During my testing, battery life averaged out to a bit under six and a half hours. That’s a little lower than I’d like (and much lower than Apple’s estimated 10 hours of battery life), but I wouldn’t be surprised if someone using the MacBook mostly for handling notes and emails, and not watching too many videos, was able to eke another hour out of it. (Using Safari instead of Chrome would probably help, too.) Either way, I suspect it’ll last long enough to get through a day of classes.
To me, that’s what this laptop feels the most suited for. If you’re heading off to college, the MacBook seems like it should get you through four (or, hopefully not, five) years of work without issue. Going for the lighter computer is always a good call when you’re moving around a bunch, too. I still noticed the MacBook’s two pounds of weight when carrying it in my messenger bag, but it never got to be a problem during my commute.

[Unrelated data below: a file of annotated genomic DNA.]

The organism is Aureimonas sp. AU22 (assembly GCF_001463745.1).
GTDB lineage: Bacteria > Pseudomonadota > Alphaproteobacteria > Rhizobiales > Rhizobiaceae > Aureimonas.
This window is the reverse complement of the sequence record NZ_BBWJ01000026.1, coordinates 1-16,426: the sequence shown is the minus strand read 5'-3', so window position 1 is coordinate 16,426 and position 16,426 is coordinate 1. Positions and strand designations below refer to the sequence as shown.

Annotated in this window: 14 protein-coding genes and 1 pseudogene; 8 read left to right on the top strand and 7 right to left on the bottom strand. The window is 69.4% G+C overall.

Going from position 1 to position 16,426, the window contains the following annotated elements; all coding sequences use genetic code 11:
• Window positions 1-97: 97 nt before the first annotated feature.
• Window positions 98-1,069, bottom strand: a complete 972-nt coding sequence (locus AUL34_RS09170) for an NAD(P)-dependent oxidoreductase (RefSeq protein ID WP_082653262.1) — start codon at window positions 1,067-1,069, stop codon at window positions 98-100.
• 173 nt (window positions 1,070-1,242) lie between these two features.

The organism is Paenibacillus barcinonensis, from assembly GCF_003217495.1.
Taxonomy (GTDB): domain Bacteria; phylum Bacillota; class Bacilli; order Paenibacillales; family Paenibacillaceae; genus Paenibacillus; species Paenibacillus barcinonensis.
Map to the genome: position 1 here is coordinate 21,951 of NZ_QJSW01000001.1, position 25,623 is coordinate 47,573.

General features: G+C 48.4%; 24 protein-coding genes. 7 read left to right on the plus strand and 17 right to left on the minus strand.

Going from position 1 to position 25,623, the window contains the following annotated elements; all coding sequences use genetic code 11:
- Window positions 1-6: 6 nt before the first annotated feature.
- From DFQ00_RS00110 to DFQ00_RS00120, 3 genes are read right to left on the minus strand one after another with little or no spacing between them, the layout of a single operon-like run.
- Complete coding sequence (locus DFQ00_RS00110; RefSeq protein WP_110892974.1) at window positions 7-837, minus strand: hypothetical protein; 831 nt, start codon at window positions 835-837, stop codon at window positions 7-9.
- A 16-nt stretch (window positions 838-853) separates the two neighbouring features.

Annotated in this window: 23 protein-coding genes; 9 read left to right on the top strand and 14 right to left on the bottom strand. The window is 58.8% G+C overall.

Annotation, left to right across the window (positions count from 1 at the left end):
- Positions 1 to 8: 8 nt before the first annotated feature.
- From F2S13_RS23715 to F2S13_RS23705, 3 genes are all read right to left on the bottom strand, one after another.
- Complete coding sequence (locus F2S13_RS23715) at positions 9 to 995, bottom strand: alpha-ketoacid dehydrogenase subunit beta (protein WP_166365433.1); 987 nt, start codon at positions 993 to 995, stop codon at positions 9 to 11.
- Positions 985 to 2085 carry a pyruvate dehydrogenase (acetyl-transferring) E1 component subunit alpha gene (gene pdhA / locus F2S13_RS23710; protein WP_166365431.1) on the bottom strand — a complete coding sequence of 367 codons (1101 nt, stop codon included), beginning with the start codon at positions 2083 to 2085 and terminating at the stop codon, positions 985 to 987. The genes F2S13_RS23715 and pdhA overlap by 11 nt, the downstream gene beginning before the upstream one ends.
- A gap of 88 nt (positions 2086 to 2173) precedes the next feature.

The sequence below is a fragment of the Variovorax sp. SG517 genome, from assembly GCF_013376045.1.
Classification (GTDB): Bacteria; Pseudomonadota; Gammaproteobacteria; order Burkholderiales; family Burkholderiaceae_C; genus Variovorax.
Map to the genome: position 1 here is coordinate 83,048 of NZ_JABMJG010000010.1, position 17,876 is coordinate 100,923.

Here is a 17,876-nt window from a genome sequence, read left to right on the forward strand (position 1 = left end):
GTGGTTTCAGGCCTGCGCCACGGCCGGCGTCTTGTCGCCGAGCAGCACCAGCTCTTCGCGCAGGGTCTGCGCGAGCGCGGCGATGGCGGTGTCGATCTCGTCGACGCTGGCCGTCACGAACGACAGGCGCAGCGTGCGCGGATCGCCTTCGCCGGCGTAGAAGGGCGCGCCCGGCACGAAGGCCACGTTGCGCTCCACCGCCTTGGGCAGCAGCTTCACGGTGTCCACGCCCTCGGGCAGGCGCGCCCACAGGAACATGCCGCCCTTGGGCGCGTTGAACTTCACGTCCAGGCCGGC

Then there’s the MacBook Pro, which is maybe the more traditional and versatile of the two laptops. It’s much more in line with the MacBook Air’s legacy: it has a higher-power processor, multiple ports (though two out of three of them are still USB-C), and a bigger screen. It’s not really a “pro” machine, it’s just a laptop that’ll ensure you get by when doing somewhat more demanding tasks.
There’s really a lot to like about the MacBook Pro. It’s smaller than the Air, despite having the same 13.3-inch size screen. And while it isn’t as remarkably tiny as the MacBook, it’s small and light enough to not really feel like a “pro” machine (which, again, I’d argue it’s not). The bigger screen also feels significantly roomier after coming from the 12-inch MacBook. Its colors are ever-so-slightly more vibrant, too, and the laptop’s speakers are a big improvement over the MacBook’s. And while this model of the Pro doesn’t include Apple’s fancy new Touch Bar, I don’t consider that a loss; the feature just isn’t that useful yet. The only thing you really miss out on with this cheaper model is Touch ID for logging in and buying things from iTunes, the App Store, and the web.